Monthly Archives: January 2018

January 21, 2018

CHI, Dignity Heath to combine in new Catholic nonprofit system

Catholic Health Initiatives and Dignity Health have signed a definitive agreement to combine their ministries to create the largest Catholic health system in the nation, based on projected combined revenues. The organizations, which operate primarily in the Midwest and Western United States, said they expect to complete the transaction in the second half of this year. (more…)

January 21, 2018

New HHS civil rights division charged with protecting health-care workers with moral objections

The Trump administration announced Jan. 18 a measure aimed at protecting health-care workers who decline to give care that violates their beliefs. (Elyse Samuels/The Washington Post) (more…)

January 21, 2018

CHA Statement on the Establishment of the Conscience and Religious Freedom Division of OCR at hhs

Statement by Sister Carol Keehan, DC, President & Chief Executive Office Catholic Health Association of the United States (CHA)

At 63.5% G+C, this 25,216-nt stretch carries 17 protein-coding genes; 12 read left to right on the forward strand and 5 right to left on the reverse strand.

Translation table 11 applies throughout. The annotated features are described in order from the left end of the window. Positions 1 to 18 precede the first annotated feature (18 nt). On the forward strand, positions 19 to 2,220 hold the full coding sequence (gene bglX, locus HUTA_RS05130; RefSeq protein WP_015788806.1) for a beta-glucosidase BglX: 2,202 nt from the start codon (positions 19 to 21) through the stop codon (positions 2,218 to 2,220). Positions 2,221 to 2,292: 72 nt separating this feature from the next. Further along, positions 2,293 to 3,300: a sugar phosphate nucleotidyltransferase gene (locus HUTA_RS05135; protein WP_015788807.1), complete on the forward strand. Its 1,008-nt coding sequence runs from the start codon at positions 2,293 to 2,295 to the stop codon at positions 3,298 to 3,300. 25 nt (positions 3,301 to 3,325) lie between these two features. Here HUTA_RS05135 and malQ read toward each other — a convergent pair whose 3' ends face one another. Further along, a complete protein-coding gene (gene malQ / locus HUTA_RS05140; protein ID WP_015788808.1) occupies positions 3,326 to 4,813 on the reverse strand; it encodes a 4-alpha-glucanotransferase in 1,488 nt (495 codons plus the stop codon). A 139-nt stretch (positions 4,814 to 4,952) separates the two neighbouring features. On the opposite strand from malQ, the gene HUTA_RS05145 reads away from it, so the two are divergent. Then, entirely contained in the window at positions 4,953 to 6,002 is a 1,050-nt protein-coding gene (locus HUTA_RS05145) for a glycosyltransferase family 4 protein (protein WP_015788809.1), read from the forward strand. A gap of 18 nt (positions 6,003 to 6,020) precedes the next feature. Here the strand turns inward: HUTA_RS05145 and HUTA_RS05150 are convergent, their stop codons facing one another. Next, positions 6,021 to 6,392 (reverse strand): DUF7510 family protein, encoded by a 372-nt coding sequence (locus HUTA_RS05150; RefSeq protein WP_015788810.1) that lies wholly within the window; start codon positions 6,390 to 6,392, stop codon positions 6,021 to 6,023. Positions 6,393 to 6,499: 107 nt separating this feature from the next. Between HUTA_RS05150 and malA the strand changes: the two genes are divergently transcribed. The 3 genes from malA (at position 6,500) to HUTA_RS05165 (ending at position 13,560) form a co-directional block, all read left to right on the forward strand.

Jan. 18, 2018 — The Catholic Health Association looks forward to learning more about the newly established Conscience and Religious Freedom Division of Office of Civil Rights at the Department of Health and Human Services to bring awareness of the importance of conscience protections in healthcare. HHS and its divisions carry the primary responsibility for promoting the health of everyone in our nation. They have a special role in promoting and protecting caregivers as well.Conscience is one area that is sacred to all Americans. It is best protected by promoting respect and dialogue especially in a pluralistic society.

Catholic health care has always treasured the opportunity to care for everyone, not only those of other religious beliefs, races and backgrounds but even in conflict situations such as in wars and situations where there is a profound difference of opinions. Our deeply held religious and moral convictions are the source of both the work we do and the limits on what we will do. The conscience of Catholic health care does not allow us to participate in certain procedures we feel are an assault on the dignity of human life, such as abortion and euthanasia. That same conscience compels us to love and respect others who feel differently.

While there are certain procedures we do not do in our hospitals, there is no one who is not welcome for the care that we do provide in our hospitals.

This is a moment where the decency and integrity of the American people should frame the discussion. One more polarized and politicized argument is not going to serve the people of this nation well. CHA looks forward to participating in a productive dialogue on this important issue.